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Keith Wayne
Keith Wayne, ASE Certified Technician
Category: Ford
Satisfied Customers: 131
Experience:  16 years in Field. Ford Engine Master, Chassis Master, and Diesel Specialist
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1990 Ford F350: 7.3 diesel..brakes..new booster..brand new

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I have a 1990 Ford F350 7.3 diesel 5 speed dually.   I'm having trouble with the brakes. It's had new wheel cylinders, new pads and shoes, new booster, and I've tried three different Ford brand new master cylinders. The vacuum pump seems to have plenty of vacuum. After I drive the truck for about a day, I lose pedal and the ability to stop. If I pump it, it will stop but not well. If I bleed just the back brakes, I can regain pedal for another day. No one in my area seems to know what's wrong. Can you please help me.

Brakeless, Thanks for your question on Just Answer. There is a pretty common problem that is over looked or forgotten about. Check the Dump valve, mounted on the frame on drivers floor board. I am attaching the TSB that deals with this. To test and verify that this is the problem you can use a piece of brake line and bypass the unit. Good Luck and if I can be of further assistance please let me know. Keith

 

 

 

90ford24
WAGNER BRAKE CENTER

 

BRAKE FAX

TECHNICAL TIPS

Bulletin No. 24

Date November, 1989

Vehicle Make/Model

DODGE FORD and GENERAL MOTORS TRUCKS 87-90 BRONCO BRONCO II/RANGER F,E Equipped with Rear Anti-Lock Brake System
Ford:RABS (Rear Anti-Lock Brake System) GM & Dodge: RWAL (Rear Wheel Anti-Lock) Topic

 

False or Dropping Pedal

Some of the above-mentioned vehicles may experience a "false" or dropping pedal condition that may feel very similer to a master cylinder with an excessive amount of by-pass. Upon installation of the replacement master cylinder, there is little or no improvement in pedal feel or height. This condition may be caused by the dump valve in the E-H (Electro Hydraulic) valve being held slightly open by a small particle of foreign material. This allows fluid to flow into the accumulator and create the low or dropping brake pedal.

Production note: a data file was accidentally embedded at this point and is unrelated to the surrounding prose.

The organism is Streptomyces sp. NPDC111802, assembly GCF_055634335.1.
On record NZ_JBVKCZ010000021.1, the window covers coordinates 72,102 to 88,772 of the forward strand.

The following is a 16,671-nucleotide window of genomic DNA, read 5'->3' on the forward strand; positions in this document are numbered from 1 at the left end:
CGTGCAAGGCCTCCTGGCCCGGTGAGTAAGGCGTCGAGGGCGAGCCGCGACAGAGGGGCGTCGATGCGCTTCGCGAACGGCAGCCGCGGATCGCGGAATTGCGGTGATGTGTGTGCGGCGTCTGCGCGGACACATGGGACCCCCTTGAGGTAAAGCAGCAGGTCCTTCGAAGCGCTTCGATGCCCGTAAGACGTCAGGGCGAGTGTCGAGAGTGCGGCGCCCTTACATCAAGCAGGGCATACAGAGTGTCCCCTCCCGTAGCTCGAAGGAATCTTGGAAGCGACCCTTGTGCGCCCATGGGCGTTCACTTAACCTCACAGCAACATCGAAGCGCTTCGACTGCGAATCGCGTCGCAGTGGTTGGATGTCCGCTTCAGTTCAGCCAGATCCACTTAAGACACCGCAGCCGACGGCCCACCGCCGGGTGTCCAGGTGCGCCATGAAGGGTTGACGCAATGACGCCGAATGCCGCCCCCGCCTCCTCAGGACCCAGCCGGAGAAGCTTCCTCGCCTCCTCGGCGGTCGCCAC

To determine if this is the cause of the dropping pedal, begin by disconnecting the steal line at the master cylinder that serves the rear brakes. Install a solid tubing plug into the outlet that serves the rear brakes. Note: When installing the plug, have an assistant depress the pedal about one inch to purge any air from this outlet. Tighten the plug while the assistant holds the pedal in this position. After, tightening the plug, continue to apply pressure to the pedal. This will prevent damage to the primary cup in the master cylinder as the cup moves across the vent port. If the pedal no longer drops as it did with the rear brakes connected, this would indicate that the problem is in the rear brakes and not the master cylinder.
The next step would be to block off the outlet port of the E-H valve and retest the brake pedal as done previously. If the dropping pedal reappears, the problem is in the E-H valve and most likely caused by fluid leaking into the accumulator of the E-H valve. If this is the case, it will be necessary to change the valve. The E-H valve, including the accumulator and valving, is not serviceable.

 

Note that brake fluid over a period of time absorbs contaminants, therefore, annual flushing and replacement with clean, fresh brake fluid will help to prevent this condition from occurring.

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Customer: replied 7 years ago.
Keith,
I forgot to mention I replaced the brake proportioning valve with a second hand one from a salvage yard. It made no difference and I am not losing a single drop of fluid. Does that change anything? Customer
Joe This is not the porpotionong valve. This valve is on the Anti lock brake system. There is an acculator piston that absorbes the pressure. As designed, it only opens when commanded by the ABS system to unlock the rear wheels. But when the valve gets stuck open the pressure from the pedal is forced to fill up this space, when you let off the pedal there is a spring behind the piston that forces out the fluid. So next time you apply the brakes it has to fill it up again. You can find it by tracing the rear brake line, it has the line in and out. three wires i think. and a bleed screw on the top.